Handgun Safety and Registration Act

Would a pending Senate bill require that all handgun owners list their guns on federal income tax returns?

Claim:   A bill currently before Congress would require that all handgun owners list their guns on federal income tax returns.


FALSE


Example:   [Collected via e-mail, May 2009]


Senate Bill SB-2099 will require us to put on our 2009 1040 federal tax form all guns that you have or own. It may require
fingerprints and a tax of $50 per gun.

This bill was introduced on Feb. 24. This bill will become public knowledge 30 days after it is voted into law. This is an amendment to the Internal Revenue Act of 1986. This means that the Finance Committee can pass this without the Senate voting on it at all.

The full text of the proposed amendment is on the U.S. Senate homepage, http://www.senate.gov/

You can find the bill by doing a search by the bill number, SB-2099.


 

Variations:   An August 2009 version of the Handgun Safety and Registration Act e-mail combined it with the Blair Holt e-mail that truthfully claims a bill before Congress would prohibit ownership of handguns by those who have not obtained firearms licenses.

Origins:   The item quoted above about a pending Congressional bill requiring gun owners to list their guns on federal income tax is both outdated and contains a good deal of misinformation. The referenced bill, SB 2099 (the Handgun Safety and Registration Act) is not currently before Congress — it was introduced to the Senate back in February 2000 (not 2009), and it was referred to the Committee on Finance, where it languished without ever coming to a vote. It also had no provisions for requiring handgun owners to list their guns on federal income tax returns.

The issue back in 2000 was Senate Bill 2099, introduced in February of that year by Senator Jack Reed, a Democrat from Rhode Island. S. 2099 was titled the “Handgun Safety and Registration Act of 2000” and sought “to amend the Internal Revenue Code of 1986 to require the registration of handguns, and for other purposes.”

The National Firearms Act of 1934 established (among other things) a tax on both the manufacture and the transfer of firearms, required that each person who transfers a firearm file an application

(complete with photograph and fingerprints) with the internal revenue authorities, and authorized the creation of “a central registry of all firearms in the United States which are not in the possession or under the control of the United States.” However, the definition of “firearm” used by the 1934 act did not include standard rifles, shotguns, or handguns. It applied only to specialized weapons such as short-barrelled rifles and shotguns, machine guns, silencers, and other “destructive devices” (e.g., grenades, bombs, rockets, missiles, mines). S. 2099 would have expanded the definition of “firearm” to include handguns, thus subjecting them to these requirements as well.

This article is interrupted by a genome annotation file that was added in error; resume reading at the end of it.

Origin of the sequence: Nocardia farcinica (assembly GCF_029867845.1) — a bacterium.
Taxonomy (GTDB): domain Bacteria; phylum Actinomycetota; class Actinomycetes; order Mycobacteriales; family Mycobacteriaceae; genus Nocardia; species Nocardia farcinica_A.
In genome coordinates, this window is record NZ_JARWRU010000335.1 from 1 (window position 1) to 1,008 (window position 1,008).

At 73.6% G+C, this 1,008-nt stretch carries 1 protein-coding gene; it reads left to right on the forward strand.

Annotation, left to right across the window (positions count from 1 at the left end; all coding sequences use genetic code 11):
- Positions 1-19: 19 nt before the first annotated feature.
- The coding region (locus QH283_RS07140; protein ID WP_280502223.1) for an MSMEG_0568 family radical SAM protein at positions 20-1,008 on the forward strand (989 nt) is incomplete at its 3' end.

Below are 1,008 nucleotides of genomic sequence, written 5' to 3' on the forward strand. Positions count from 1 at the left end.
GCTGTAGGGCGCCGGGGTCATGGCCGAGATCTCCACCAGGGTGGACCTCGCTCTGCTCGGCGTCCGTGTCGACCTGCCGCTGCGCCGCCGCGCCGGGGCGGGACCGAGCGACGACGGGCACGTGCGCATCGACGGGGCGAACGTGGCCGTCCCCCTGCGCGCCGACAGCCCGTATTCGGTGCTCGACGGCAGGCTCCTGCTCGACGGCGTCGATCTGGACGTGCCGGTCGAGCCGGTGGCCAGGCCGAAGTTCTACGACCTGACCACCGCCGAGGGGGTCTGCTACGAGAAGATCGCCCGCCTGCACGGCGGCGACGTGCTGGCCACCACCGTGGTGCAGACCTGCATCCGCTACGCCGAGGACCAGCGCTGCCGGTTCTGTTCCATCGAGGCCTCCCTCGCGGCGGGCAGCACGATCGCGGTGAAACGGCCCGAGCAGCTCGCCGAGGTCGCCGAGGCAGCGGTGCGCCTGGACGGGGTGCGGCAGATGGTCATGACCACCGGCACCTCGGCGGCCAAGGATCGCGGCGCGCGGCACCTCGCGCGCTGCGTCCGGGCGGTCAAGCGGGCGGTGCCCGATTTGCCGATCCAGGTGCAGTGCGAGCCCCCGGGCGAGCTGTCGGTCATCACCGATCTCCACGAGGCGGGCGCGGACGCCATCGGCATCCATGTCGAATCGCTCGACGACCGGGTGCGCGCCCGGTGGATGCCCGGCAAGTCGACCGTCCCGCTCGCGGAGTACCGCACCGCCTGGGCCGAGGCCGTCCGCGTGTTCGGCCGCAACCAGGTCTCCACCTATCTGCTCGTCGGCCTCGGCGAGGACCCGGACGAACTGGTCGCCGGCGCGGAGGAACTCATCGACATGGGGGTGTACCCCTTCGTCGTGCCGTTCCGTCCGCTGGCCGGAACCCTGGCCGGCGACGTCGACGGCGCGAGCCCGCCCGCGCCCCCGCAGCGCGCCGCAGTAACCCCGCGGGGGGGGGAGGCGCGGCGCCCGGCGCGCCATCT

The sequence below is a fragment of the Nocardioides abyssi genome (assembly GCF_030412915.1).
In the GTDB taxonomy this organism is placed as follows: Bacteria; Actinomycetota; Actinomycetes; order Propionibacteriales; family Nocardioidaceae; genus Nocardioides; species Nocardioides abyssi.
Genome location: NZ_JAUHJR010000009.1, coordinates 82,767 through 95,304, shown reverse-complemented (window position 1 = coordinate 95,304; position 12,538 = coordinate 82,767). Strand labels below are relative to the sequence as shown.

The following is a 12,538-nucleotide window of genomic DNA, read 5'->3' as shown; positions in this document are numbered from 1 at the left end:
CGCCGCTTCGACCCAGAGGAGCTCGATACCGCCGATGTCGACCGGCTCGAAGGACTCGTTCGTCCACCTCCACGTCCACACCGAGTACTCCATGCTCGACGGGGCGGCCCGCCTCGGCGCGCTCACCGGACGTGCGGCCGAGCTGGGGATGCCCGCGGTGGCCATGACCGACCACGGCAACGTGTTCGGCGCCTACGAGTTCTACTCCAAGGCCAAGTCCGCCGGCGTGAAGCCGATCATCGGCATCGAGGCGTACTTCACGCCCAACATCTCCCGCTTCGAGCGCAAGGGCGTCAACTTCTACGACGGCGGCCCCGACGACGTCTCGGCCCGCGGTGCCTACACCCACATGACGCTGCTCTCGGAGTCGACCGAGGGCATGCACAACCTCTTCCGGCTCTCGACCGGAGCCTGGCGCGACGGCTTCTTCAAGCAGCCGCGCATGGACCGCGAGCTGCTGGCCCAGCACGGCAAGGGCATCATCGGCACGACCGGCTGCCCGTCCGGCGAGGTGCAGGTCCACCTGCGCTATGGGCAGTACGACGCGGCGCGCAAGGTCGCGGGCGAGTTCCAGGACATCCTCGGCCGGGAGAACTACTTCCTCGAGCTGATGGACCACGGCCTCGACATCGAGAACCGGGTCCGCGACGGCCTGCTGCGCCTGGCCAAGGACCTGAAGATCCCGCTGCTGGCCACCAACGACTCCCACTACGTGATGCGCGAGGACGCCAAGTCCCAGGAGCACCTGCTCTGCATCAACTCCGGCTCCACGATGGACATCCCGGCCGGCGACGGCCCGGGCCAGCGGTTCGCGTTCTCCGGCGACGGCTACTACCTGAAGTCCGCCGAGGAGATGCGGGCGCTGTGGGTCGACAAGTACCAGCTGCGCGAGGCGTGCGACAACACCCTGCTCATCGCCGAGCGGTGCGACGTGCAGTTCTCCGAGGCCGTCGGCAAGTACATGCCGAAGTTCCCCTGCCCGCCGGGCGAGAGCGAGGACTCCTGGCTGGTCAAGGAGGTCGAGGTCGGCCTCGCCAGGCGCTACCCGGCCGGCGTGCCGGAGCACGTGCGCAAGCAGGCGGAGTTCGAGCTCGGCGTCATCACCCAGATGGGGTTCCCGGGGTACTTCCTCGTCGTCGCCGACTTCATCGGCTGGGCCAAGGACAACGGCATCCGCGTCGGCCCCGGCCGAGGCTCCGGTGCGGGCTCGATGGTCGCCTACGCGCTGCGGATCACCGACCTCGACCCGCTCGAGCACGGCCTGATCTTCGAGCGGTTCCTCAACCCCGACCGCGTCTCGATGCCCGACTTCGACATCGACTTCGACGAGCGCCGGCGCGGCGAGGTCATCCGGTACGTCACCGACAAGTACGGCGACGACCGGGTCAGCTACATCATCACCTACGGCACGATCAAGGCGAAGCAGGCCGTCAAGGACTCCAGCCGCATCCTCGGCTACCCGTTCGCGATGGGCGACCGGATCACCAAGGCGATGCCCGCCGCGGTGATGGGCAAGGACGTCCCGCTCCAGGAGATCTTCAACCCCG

The upshot of the Handgun Safety and Registration Act, if passed, would have been the imposition of a $50 tax on the manufacture of all handguns, a requirement that all gun owners register their handguns within one year of the Act’s passage (but not, as claimed, list them on their federal income tax returns), and the provision that registration information be made available to federal, state, and local law enforcement agencies. In practical terms, every handgun owner would have had to obtain a Bureau of Alcohol, Tobacco, and Firearms registration form and an FBI fingerprint form, then complete and submit both forms (along with a 2×2 of himself and a $5 payment) to the BATF.

That the intent of this bill was to effect nationwide registration of handguns is unmistakable. As stated in a
press release about Senator Reed’s bill:



The bill would require registration of all handguns, including those currently in private possession, and would make it a felony for any person to transfer a handgun to another individual without prior law enforcement approval. Background checks would be performed on all primary and secondary transfers of handguns, including retail sales, gun shows, Internet sales and all private sales.

The claim that this bill could have been passed into law without Congress voting upon it was not true: The Handgun Safety and Registration Act, like any other Congressional bill, would have had to be passed by both houses of Congress and signed by the President (or passed again over his veto) in order to become law. Furthermore, the $50 tax specified in the bill would have applied only to gun manufacturers, not gun owners.

As noted above, the Handgun Safety and Registration Act of 2000 languished in committee without ever being brought to a vote, and even Senator Reed himself said at the time he submitted the bill that he was not optimistic about its chances of success:



I am under no illusion that this legislation will be approved by this Congress or next Congress … But we must begin the process to create a law that Americans overwhelmingly believe is necessary.

Additional information:





    Misleading E-mail   Misleading E-mail   (gunregistration.org)

Last updated:   13 August 2009

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